26 Types of Sushi for an Authentic Japanese Meal
Author: Anne Cowart | Editor: Omar Alonso
Review & Research: Jen Worst & Chris Miller
Sushi is a delicious Japanese dish that typically involves a combination of rice, usually raw seafood and other vegetables. There are, however, several types of sushi that can involve much different ingredients and flavors.
26 Types of Sushi
Note that sushi is different from sashimi, which is basically raw fish or meat served in the form of thin bite-sized slices. Sashimi doesn’t include any rice. You can take a look at some of the different types of sushi and what they include below.
Take note that any mention of sushi rice can be replaced with a suitable sushi rice substitute, as well, if making it at home, though you're unlikely to encounter it at a restaurant or with takeout.
Nara prefecture in Japan is known for this kind of sushi, although several other Kansai regions offer it too. It refers to persimmon leaf sushi, with the sushi coming covered up in a persimmon leaf. The rice is prepared with vinegar and topped with mackerel or salmon, although some also offer other kinds of seafood.
Among all types of sushi, rainbow rolls are among the few varieties that were invented in the United States. Apart from the vinegared rice, this sushi roll includes avocado, cucumber, crab sticks, raw tuna, salmon and shrimp, making the roll appear colorful, thus earning it its name. It can have several variants too, involving mango, yellowtail, tempura with various types of shrimp, and more.
Iwakuni is a city in Yamaguchi prefecture in Japan that has birthed this kind of sushi. Instead of the usual cylindrical and singular piece of sushi, this involves a cake-like structure with multiple layers of rice, each having layers of raw seafood, mushrooms, lotus roots, various types of eggs, and some fried seafood in between.
Oshizushi is a kind of pressed sushi made using a special mold or box. This originated nearly four centuries ago in Osaka and involves pressed layers of vinegared rice and eel or mackerel, although modern varieties include other kinds of seafood too. This sushi is usually rectangular in shape.
Spider rolls are another North American sushi variety. They include sushi rice along with soft-shell crab, avocado, cucumber, mayonnaise and occasionally some sprouts. Usually, the crab’s legs tend to jut out from the roll, which is why these types of sushi rolls are called spider rolls. They can also have other variants and ingredients.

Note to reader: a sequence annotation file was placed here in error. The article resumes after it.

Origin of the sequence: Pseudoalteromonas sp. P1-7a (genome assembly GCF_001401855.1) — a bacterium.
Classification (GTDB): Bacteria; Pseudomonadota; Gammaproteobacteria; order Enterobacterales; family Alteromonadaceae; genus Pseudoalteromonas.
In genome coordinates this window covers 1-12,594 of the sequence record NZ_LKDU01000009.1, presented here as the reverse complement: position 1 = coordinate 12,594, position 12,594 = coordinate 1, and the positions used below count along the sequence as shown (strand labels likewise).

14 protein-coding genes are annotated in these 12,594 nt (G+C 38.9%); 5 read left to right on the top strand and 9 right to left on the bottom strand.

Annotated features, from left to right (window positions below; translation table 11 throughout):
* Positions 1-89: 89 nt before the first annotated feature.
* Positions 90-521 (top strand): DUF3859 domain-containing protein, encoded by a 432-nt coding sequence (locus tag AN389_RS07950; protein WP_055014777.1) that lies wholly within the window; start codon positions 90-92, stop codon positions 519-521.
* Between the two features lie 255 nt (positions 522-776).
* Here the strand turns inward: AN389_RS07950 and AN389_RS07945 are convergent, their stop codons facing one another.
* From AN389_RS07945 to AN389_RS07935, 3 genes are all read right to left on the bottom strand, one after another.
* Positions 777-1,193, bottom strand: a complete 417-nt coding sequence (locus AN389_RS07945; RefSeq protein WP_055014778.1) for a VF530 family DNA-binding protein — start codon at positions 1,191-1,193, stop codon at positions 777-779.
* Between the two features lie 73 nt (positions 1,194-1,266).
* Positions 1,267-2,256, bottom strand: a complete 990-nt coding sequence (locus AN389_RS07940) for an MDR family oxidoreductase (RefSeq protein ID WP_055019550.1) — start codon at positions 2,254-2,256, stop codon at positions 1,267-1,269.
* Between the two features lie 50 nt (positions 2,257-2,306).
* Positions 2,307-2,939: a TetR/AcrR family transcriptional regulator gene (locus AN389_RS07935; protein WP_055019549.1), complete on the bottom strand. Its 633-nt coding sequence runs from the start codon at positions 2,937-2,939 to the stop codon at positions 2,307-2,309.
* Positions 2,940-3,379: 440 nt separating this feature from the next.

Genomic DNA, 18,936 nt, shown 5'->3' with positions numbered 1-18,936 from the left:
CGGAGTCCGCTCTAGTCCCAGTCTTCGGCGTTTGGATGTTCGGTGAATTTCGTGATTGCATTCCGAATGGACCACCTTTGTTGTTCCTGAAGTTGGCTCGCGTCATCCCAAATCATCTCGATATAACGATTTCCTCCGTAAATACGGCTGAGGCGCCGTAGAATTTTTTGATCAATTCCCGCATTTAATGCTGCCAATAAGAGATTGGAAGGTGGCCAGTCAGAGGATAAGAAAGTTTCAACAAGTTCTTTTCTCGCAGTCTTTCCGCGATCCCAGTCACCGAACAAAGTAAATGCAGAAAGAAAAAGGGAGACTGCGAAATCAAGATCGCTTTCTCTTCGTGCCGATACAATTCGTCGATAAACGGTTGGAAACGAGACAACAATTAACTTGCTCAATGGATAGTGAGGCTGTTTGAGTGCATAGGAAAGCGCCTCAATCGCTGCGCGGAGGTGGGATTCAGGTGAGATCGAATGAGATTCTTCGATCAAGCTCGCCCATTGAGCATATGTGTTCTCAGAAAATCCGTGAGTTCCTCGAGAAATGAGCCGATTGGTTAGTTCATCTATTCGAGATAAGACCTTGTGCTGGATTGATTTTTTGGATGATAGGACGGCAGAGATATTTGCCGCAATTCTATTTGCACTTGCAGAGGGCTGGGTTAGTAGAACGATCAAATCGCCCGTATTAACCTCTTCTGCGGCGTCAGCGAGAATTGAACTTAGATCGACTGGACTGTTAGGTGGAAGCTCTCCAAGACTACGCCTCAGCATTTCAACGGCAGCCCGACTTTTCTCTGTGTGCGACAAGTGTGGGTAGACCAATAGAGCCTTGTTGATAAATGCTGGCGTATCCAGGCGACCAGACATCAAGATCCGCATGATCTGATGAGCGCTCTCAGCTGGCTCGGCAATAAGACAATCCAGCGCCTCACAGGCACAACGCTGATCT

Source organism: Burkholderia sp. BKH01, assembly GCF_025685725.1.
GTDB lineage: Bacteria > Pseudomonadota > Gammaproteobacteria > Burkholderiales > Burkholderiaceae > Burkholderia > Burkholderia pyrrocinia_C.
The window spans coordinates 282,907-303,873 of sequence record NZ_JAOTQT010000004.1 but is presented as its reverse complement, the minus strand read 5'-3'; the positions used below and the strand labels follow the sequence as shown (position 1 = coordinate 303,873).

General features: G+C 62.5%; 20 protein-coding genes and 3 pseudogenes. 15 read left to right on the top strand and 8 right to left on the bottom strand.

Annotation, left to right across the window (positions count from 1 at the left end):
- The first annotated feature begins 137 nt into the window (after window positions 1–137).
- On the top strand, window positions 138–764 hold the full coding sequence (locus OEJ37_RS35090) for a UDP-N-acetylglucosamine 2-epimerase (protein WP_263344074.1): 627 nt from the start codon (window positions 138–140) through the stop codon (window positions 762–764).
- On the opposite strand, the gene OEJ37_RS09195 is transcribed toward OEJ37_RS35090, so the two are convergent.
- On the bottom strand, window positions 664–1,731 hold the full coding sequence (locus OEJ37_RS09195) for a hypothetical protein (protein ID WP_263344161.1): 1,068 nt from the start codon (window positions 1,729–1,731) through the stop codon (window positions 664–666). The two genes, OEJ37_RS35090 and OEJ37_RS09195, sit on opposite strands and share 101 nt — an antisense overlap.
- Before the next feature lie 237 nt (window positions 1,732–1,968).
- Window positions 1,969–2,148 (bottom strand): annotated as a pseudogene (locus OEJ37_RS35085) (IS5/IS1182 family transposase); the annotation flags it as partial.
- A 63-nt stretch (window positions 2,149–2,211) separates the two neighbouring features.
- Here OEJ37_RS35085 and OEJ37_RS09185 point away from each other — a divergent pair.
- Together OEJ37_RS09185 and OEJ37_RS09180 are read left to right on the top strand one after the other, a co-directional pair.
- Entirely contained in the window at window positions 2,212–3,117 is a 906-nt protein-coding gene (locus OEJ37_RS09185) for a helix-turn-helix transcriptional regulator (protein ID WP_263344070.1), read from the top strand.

Uramaki, among the many different kinds of sushi, is actually also a Western invention. These sushi varieties refer to inside-out rolls, having an outer layer of rice and an inner layer of seafood. Several kinds of fillings are used here, such as crab meat, avocado, tuna, carrots, mayonnaise and nori (seaweed). The outer layer involves sushi rice, sometimes with seeds.
Inarizushi involves a combination of sushi rice and fried tofu. Usually, this involves frying the tofu and shaping them into pockets or pouches, with the sushi rice placed inside these pockets. You can either have them alone or add them to some broth. Historically and traditionally, these served as offerings to the gods.
Gunkan Maki sushi refers to boat or ship-like sushi rolls. Among all the different sushi, these have the most unique appearance, I think. These involve wrapping rice in seaweed and topping the rice with other ingredients, such as salmon, fish roe or caviar. It can also include other ingredients like cucumber and avocado. This sushi was invented in 1941 at a restaurant called Ginza Kuybey.
Nigiri sushi is shaped using one’s hands. It involves shaping some sushi rice into an oval mound and placing a slice of raw fish on top. This usually involves salmon or tuna, although some other ingredients such as eel, octopus, seaweed, eggs and more can also be added.
Sasazushi is a kind of sushi that involves wrapping the sushi into bamboo leaves. The sushi itself tends to include a combination of sushi rice, toppings and condiments that can vary. These include eggs, salmon, bamboo shoots, carrots, flakes, walnuts, sprouts and more, with variations possible depending on locations and preferences.
Ikura refers to salmon roe or red caviar. These small eggs are usually added as the primary toppings to the sushi that is made using sushi rice wrapped in seaweed. Often, other ingredients like salmon slices, soy sauce, eggs and cucumber can also be added to enhance the flavor to these types of sushi.
Philadelphia roll is a North American sushi variant that you probably won’t find at all in Japan. It makes use of smoked salmon, cucumber, cream cheese, avocado, sesame seeds and more, many of which can vary based on where you buy and eat them. These toppings are usually topped on sushi rice or placed inside it.